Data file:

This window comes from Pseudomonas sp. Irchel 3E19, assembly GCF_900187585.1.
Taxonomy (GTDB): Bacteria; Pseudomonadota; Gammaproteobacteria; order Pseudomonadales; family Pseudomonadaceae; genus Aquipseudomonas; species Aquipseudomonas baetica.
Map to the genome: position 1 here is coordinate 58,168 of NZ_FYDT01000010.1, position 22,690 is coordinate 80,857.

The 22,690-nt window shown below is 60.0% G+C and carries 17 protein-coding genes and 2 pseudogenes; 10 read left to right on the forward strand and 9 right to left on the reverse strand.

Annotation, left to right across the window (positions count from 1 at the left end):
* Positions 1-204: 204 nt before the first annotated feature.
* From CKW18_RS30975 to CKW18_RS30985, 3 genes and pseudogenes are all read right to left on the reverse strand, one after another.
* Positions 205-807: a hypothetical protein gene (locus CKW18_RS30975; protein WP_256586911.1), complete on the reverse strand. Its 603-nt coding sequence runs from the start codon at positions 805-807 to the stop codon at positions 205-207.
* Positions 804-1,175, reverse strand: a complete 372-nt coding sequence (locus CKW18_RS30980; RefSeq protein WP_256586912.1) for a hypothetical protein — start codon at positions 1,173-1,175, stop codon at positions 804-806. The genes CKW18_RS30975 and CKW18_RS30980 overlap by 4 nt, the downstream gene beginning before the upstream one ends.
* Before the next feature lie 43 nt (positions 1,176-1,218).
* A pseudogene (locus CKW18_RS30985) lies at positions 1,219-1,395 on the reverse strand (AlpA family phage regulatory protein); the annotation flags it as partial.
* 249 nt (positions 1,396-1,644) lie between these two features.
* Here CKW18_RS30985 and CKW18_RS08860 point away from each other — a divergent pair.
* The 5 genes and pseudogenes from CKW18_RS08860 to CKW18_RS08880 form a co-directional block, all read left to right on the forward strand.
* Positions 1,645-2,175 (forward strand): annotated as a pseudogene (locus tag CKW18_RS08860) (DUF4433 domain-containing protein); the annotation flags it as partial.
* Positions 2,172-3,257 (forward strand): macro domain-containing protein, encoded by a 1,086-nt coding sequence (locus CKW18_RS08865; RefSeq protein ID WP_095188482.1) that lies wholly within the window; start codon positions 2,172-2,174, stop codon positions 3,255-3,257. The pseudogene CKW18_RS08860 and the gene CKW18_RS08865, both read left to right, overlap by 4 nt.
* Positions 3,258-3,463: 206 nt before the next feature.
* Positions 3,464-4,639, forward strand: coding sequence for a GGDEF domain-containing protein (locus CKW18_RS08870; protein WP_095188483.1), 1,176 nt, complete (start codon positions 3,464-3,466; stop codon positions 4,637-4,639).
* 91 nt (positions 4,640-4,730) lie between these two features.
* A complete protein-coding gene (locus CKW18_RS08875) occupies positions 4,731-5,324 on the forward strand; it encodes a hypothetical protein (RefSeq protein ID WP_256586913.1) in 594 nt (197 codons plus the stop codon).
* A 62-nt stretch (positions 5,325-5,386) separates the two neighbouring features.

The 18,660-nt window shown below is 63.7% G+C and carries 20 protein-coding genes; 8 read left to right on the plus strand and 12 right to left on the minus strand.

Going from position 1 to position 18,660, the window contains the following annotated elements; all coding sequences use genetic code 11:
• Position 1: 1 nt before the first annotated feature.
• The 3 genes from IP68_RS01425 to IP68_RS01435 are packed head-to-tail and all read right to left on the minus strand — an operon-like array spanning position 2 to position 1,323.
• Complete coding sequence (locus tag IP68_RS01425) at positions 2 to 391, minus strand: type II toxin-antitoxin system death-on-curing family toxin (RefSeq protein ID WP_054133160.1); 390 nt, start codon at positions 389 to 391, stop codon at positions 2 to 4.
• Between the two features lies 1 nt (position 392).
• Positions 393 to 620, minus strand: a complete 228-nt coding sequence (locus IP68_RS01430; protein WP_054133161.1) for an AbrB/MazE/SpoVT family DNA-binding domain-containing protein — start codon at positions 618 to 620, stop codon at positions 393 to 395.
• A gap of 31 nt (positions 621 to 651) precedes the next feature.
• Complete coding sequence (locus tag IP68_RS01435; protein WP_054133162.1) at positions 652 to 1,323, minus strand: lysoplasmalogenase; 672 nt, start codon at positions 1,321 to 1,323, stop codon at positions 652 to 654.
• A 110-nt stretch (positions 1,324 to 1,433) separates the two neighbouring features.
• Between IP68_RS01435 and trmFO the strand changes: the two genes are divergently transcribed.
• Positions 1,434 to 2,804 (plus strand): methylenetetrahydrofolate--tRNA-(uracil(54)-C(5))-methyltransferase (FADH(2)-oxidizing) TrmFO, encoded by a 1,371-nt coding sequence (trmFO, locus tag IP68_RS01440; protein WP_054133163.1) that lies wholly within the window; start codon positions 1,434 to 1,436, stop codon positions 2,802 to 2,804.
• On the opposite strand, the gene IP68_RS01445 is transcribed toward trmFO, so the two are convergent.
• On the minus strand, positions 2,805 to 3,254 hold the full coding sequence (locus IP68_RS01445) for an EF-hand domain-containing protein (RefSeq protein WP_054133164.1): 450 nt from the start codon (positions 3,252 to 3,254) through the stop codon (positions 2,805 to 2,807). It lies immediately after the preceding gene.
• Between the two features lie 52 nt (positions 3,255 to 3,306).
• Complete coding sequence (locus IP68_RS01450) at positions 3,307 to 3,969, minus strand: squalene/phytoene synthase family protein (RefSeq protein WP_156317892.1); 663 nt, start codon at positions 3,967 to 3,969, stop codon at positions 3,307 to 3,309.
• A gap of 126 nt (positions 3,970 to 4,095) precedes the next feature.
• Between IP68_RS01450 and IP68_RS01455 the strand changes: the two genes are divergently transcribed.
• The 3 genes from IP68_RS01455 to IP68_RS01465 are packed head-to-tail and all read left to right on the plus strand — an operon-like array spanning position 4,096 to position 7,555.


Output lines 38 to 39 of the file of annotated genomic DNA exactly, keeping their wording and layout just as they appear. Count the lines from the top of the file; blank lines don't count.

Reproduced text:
• A gap of 126 nt (positions 3,970 to 4,095) precedes the next feature.
• Between IP68_RS01450 and IP68_RS01455 the strand changes: the two genes are divergently transcribed.